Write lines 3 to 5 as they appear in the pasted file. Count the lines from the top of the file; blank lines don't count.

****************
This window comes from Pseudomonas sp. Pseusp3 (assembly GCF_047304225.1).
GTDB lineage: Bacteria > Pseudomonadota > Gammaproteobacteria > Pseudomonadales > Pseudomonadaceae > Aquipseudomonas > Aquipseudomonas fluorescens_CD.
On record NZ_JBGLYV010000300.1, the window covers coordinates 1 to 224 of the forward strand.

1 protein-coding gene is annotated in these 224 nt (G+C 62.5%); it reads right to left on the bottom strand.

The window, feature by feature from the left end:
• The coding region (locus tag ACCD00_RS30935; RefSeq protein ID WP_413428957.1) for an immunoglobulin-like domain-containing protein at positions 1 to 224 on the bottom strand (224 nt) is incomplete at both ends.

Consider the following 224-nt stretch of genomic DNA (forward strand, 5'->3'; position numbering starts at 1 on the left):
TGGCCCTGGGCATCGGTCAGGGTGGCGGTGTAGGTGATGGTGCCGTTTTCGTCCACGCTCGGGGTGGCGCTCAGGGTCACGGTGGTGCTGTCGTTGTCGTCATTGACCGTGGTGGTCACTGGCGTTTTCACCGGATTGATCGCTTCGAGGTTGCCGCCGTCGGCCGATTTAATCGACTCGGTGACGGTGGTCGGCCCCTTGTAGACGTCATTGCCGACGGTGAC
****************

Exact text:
On record NZ_JBGLYV010000300.1, the window covers coordinates 1 to 224 of the forward strand.

1 protein-coding gene is annotated in these 224 nt (G+C 62.5%); it reads right to left on the bottom strand.

The window, feature by feature from the left end: